Austin home sellers now have one more chore, along with touching up the paint and sprucing up the yard, before putting their house or the market.

A new city ordinance requires sellers of homes older than 10 years to get an energy audit and disclose the results to prospective buyers.  Some people fear the new rule will hurt sales in slower market.

City leaders who approved the audits last year said it was one more way to reduce Austin’s energy consumption and make Austin greener, although sellers are not required to make any improvements as a result of the audit. The idea is to encourage sellers or buyers to make their houses more energy-efficient.

But with the requirement taking effect in a slower housing market, some real estate agents say it could delay or torpedo sales and will add costs for sellers.

“There’s never a good time to add fees to a transaction,” said City Council Member Mike Martinez,” but I think this requirement is a good thing. It allows the consumer to fully understand the purchase they’re about to make. If you spend hundreds of thousands of dollars on an investment, you would want to know how efficient that investment is going to be for you.”

As for sellers who may be concerned that the ordinance could hurt their negotiating power, Martinez said: “It’s no different than a home inspection. The consumer needs to know what they’re buying.”

The audits are expected to cost $200 to $300 for a typical home of 1,800 square feet, or less. Austin Energy anticipates that 3,000 to 4,000 homes a year will be audited under the ordinance.

Jay Gohil, chairman of the Austin Board of Realtors, said the ordinance “is reasonably acceptable for buyers as well as sellers.”

The board was represented on the task force that created the ordinance, along with contractors, city officials and others, and fought successfully against any provision that would require sellers to make energy upgrades.

“With the cost of electricity rising, it’s an important part of knowing if you can afford a home. Buyers are looking for houses with lower utility costs,” Gohil said.

The ordinance was part of Mayor Will Wynn’s initiative to reduce energy use in Austin and the need for new power plants, thus shrinking the city’s carbon footprint.

After months of work by the task force, the City Council unanimously passed the ordinance in November, setting June 1 as the effective date. The ordinance also has provisions for multifamily properties and commercia buildings.

A City Council resolution accompanying the ordinance includes a goal of having percent of homes sold be tween June 2009 and June 2010 receive upgrades and more homes in later years.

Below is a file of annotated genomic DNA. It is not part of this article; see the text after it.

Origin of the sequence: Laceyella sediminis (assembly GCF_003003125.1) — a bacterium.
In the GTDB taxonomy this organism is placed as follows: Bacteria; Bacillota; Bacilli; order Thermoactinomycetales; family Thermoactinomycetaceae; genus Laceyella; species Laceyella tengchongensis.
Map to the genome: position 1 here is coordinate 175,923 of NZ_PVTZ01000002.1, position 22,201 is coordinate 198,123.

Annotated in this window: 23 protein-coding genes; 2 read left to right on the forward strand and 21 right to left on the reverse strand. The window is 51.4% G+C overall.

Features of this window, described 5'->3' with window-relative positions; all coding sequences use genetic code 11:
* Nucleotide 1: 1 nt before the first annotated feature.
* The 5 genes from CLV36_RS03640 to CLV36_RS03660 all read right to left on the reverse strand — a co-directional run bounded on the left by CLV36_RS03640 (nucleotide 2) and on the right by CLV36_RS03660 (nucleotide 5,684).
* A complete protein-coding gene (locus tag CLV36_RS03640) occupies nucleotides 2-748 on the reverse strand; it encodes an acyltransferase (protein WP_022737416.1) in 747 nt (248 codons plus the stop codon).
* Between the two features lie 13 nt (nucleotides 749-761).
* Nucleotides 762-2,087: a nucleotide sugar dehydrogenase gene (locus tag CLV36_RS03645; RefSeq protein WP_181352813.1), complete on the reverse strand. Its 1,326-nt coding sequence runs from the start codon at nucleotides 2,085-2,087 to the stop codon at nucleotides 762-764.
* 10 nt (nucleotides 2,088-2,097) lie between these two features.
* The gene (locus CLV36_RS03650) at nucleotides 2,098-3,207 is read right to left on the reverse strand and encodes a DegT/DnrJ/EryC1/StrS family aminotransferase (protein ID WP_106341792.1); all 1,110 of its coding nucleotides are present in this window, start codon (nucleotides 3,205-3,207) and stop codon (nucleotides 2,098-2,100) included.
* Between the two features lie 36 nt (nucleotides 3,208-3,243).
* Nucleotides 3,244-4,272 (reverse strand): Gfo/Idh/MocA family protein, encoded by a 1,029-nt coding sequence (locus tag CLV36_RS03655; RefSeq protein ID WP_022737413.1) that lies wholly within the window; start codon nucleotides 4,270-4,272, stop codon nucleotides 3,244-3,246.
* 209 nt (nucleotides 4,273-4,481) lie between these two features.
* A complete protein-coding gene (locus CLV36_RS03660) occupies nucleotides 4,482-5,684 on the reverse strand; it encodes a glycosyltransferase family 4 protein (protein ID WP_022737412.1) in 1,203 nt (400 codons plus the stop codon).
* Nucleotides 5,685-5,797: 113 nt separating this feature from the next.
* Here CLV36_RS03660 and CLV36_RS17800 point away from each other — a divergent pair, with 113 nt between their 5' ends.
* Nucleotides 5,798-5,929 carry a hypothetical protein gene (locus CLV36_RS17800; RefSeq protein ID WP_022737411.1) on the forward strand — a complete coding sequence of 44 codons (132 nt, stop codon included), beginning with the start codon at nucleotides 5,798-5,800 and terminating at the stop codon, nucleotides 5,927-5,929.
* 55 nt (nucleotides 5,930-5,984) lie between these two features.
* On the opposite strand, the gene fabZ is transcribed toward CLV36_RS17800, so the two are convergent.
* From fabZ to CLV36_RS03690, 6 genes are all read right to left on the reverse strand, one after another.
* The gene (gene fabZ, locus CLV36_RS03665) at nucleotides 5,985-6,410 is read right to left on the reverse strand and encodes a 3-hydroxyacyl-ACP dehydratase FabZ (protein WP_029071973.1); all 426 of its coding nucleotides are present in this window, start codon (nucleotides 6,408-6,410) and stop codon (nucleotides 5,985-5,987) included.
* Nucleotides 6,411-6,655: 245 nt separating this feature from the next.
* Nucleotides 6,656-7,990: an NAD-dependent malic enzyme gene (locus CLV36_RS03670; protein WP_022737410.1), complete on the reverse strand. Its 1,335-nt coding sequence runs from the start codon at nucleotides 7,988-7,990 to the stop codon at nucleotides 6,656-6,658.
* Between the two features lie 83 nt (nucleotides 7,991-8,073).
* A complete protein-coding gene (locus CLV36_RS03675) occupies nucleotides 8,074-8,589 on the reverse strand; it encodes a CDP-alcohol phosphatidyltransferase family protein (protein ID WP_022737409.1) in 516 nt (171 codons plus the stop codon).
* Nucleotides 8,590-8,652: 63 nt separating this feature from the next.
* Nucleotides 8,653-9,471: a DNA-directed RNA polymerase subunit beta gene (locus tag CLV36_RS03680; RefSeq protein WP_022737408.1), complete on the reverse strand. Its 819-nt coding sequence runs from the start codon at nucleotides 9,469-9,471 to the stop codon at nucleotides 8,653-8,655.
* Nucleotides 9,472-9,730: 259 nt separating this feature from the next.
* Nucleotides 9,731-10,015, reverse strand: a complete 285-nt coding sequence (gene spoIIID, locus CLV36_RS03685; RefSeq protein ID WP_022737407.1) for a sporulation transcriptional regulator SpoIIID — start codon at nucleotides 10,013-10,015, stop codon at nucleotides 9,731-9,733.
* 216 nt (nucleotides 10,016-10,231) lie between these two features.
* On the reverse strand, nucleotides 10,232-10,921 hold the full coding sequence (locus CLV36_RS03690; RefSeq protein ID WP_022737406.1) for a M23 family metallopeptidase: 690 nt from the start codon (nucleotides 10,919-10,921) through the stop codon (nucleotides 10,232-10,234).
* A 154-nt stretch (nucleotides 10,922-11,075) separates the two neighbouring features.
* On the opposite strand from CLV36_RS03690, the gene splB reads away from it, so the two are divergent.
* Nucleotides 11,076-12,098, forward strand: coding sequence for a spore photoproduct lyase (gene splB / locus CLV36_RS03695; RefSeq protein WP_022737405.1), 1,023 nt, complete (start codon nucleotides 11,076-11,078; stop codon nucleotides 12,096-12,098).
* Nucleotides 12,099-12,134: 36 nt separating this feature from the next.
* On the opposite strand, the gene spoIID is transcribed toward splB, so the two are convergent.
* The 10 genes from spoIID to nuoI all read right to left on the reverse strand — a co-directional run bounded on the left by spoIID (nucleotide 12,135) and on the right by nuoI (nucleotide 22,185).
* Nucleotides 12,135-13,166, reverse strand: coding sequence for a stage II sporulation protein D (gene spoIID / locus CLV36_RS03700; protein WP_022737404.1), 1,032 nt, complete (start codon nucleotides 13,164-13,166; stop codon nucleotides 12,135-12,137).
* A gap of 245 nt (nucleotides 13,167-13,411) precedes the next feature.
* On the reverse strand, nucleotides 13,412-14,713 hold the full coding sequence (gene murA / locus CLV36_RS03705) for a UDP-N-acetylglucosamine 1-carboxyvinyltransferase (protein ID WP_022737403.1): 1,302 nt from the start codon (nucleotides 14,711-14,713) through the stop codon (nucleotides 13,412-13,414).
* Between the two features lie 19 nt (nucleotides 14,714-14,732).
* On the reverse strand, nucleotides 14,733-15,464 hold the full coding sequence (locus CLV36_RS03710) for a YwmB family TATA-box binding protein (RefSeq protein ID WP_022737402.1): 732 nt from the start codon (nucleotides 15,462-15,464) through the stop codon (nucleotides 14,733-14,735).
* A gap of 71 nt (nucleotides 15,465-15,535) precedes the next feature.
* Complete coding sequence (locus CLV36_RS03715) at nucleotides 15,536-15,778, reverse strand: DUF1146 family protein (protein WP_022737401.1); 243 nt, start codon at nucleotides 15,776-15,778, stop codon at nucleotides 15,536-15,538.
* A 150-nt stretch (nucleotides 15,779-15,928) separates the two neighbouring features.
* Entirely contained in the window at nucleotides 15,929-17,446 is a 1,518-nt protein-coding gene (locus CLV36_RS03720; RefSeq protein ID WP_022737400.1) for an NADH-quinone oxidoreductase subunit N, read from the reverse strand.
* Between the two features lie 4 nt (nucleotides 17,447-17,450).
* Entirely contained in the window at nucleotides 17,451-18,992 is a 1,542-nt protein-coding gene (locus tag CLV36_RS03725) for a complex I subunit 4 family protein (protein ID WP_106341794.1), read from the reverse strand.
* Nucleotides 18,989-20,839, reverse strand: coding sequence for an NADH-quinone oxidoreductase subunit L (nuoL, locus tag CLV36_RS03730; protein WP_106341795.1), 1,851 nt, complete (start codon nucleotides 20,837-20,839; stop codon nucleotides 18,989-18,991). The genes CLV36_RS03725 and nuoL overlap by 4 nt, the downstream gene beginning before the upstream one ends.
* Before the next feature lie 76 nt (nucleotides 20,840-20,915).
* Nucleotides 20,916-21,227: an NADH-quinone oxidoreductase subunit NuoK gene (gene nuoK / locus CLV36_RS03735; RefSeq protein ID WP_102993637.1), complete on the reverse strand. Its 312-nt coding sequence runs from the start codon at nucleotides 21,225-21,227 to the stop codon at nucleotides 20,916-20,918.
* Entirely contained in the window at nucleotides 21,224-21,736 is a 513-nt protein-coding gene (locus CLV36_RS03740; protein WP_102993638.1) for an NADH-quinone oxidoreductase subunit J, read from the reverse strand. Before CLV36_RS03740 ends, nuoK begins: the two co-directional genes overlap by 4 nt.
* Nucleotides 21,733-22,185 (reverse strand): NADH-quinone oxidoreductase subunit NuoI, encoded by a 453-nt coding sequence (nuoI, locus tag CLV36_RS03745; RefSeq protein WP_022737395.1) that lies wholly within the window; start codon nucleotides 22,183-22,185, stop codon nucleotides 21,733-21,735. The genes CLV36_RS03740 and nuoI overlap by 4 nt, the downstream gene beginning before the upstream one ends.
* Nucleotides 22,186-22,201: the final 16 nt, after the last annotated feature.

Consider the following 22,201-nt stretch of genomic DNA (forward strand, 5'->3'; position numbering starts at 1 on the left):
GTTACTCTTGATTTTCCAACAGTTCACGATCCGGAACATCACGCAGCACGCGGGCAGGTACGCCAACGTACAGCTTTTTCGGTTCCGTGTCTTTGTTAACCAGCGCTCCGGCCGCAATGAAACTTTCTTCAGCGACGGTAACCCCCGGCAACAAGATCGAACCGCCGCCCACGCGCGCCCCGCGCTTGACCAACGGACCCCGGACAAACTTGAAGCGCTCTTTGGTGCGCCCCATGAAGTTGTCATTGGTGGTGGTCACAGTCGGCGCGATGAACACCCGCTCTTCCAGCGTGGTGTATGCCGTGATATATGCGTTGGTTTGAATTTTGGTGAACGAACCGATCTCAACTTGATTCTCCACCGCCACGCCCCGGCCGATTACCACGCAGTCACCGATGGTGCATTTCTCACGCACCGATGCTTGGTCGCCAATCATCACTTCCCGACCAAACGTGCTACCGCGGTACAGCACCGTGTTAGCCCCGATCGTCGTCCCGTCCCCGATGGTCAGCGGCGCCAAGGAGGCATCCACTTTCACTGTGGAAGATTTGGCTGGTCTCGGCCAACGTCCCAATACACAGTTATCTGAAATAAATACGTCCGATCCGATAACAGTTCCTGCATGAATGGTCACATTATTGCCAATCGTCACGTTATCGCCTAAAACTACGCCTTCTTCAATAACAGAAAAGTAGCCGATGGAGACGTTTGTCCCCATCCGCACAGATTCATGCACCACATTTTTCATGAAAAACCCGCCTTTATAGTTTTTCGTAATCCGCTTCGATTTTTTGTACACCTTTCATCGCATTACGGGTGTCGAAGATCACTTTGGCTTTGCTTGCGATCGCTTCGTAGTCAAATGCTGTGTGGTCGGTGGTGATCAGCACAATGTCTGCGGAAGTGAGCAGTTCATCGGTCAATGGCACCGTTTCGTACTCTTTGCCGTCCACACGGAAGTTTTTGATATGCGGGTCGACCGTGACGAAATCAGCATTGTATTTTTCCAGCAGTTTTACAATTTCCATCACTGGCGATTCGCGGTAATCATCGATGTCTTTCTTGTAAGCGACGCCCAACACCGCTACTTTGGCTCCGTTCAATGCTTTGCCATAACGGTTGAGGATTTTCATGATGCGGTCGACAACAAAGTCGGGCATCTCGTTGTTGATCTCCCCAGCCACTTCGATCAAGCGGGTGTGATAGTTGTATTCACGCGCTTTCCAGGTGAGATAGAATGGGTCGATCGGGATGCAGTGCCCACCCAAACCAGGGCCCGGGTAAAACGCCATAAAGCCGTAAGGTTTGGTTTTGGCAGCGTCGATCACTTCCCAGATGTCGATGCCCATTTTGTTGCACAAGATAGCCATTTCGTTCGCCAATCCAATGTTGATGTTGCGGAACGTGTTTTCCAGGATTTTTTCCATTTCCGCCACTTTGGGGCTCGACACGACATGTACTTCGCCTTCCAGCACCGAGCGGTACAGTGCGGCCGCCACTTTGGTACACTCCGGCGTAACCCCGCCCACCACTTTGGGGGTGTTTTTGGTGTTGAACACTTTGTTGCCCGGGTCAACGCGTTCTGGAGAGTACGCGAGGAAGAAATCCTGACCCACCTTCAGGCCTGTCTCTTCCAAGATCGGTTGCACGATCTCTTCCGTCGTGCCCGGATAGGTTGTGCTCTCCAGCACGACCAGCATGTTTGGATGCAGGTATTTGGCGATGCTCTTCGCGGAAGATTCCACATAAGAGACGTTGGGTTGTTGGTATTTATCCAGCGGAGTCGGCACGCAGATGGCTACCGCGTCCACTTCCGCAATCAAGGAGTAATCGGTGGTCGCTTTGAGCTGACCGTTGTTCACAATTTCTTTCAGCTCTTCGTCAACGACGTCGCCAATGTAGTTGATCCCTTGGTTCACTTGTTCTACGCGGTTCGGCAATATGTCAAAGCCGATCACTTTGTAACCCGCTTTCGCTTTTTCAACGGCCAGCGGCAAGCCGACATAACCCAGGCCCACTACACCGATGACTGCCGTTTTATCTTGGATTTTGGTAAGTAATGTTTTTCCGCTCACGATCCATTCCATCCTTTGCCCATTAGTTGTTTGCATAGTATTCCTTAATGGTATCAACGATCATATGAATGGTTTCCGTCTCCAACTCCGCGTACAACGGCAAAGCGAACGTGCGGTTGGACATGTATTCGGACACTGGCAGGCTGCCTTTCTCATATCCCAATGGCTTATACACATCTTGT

The reports must be done by auditors who are certified by the Building Performance Institute, a national educational organization for home performance contractors. Austin Energy lists 45 approved inspectors on its web site.

The audits will cover issues such as how much insulation the house has and the condition of the heating and cooling equipment and include recommendations for improvements.

Sellers must provide a copy of the report to buyers. The auditors are required to provide a copy of their report to Austin Energy within 30 days.

The ordinance says violations are a Class C misdemeanor, punishable by a fine of up to $500.

Ed Clark, a spokesman for Austin Energy, said that of average, a home that is 25 to 30 years old and has never had energy improvements wastes 30 to 50 percent of the energy it uses.

Austin Energy offers rebates or zero percent loans for energy upgrades. In the past five years, 23,800 residential customers have made improvements that collectively reduced their energy use by 38 million kilowatt-hours and saved a total of $3 million on their energy bills, according to the utility.

Energy audit highlights
Who needs one: Sellers of homes 10 or more years old in Austin that get their electricity from Austin Energy.
Who can skip it: Owners who have made certain improvements under Austin Energy programs in the previous 10 years. The ordinance does not apply to condominiums or mobile homes.
Who does the audits:
City-approved firms that are certified by a national organization.
Costs: Estimated at $200 to $300 for a typical home of 1,800 square feet or less. Austin Energy recommends getting at least three bids.
More information: www.austinenergy.com